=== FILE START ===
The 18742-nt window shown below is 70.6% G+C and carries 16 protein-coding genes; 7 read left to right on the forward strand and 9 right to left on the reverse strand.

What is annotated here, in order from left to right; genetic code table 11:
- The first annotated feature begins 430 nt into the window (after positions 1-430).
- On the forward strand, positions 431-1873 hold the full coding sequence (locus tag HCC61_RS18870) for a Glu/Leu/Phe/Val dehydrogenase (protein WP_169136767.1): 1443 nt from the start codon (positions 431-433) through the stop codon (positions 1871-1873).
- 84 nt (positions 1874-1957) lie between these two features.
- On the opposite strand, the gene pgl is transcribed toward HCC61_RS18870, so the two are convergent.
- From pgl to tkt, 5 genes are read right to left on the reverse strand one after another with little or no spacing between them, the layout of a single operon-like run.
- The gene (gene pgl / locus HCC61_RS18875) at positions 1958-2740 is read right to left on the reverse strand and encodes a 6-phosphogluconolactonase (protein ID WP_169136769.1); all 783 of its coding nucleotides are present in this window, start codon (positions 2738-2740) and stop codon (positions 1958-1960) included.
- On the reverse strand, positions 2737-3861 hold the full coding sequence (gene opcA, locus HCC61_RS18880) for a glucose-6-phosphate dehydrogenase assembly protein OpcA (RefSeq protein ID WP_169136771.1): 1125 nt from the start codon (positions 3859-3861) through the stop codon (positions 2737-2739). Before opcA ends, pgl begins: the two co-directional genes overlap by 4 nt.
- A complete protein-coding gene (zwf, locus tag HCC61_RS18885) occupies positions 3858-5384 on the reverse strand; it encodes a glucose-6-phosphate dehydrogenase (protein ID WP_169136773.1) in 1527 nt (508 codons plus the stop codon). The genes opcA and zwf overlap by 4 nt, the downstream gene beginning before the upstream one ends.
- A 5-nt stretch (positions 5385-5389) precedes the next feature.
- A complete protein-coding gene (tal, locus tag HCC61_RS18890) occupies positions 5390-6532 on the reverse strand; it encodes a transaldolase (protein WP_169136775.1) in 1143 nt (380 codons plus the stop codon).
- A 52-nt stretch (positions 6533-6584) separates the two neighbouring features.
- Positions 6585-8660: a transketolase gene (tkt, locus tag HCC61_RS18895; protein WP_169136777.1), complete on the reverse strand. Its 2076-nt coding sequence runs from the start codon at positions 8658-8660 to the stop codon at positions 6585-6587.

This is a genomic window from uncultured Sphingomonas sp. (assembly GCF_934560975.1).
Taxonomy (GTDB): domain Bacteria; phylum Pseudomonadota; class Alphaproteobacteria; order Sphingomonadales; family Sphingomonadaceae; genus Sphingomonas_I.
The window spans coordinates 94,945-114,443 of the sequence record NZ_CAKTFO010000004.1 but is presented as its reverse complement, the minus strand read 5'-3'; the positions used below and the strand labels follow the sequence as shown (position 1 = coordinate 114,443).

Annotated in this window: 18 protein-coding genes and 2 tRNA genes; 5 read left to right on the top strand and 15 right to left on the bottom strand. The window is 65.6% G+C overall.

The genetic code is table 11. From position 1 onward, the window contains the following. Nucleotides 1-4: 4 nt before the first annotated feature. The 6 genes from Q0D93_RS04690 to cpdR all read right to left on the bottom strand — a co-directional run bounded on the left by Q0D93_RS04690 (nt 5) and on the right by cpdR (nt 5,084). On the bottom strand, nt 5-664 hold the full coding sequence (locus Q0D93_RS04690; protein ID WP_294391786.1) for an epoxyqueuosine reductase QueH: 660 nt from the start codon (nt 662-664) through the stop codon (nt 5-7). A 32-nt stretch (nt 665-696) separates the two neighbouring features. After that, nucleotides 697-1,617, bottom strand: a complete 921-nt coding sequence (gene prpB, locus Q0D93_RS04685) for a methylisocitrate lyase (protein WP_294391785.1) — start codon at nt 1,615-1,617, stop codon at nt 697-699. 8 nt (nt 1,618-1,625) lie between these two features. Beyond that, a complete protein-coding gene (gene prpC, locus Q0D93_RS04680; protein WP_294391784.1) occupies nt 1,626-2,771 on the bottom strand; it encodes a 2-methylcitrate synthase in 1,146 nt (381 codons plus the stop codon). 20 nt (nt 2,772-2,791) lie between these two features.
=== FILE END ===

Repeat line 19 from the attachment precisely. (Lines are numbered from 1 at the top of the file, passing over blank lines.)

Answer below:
The genetic code is table 11. From position 1 onward, the window contains the following. Nucleotides 1-4: 4 nt before the first annotated feature. The 6 genes from Q0D93_RS04690 to cpdR all read right to left on the bottom strand — a co-directional run bounded on the left by Q0D93_RS04690 (nt 5) and on the right by cpdR (nt 5,084). On the bottom strand, nt 5-664 hold the full coding sequence (locus Q0D93_RS04690; protein ID WP_294391786.1) for an epoxyqueuosine reductase QueH: 660 nt from the start codon (nt 662-664) through the stop codon (nt 5-7). A 32-nt stretch (nt 665-696) separates the two neighbouring features. After that, nucleotides 697-1,617, bottom strand: a complete 921-nt coding sequence (gene prpB, locus Q0D93_RS04685) for a methylisocitrate lyase (protein WP_294391785.1) — start codon at nt 1,615-1,617, stop codon at nt 697-699. 8 nt (nt 1,618-1,625) lie between these two features. Beyond that, a complete protein-coding gene (gene prpC, locus Q0D93_RS04680; protein WP_294391784.1) occupies nt 1,626-2,771 on the bottom strand; it encodes a 2-methylcitrate synthase in 1,146 nt (381 codons plus the stop codon). 20 nt (nt 2,772-2,791) lie between these two features.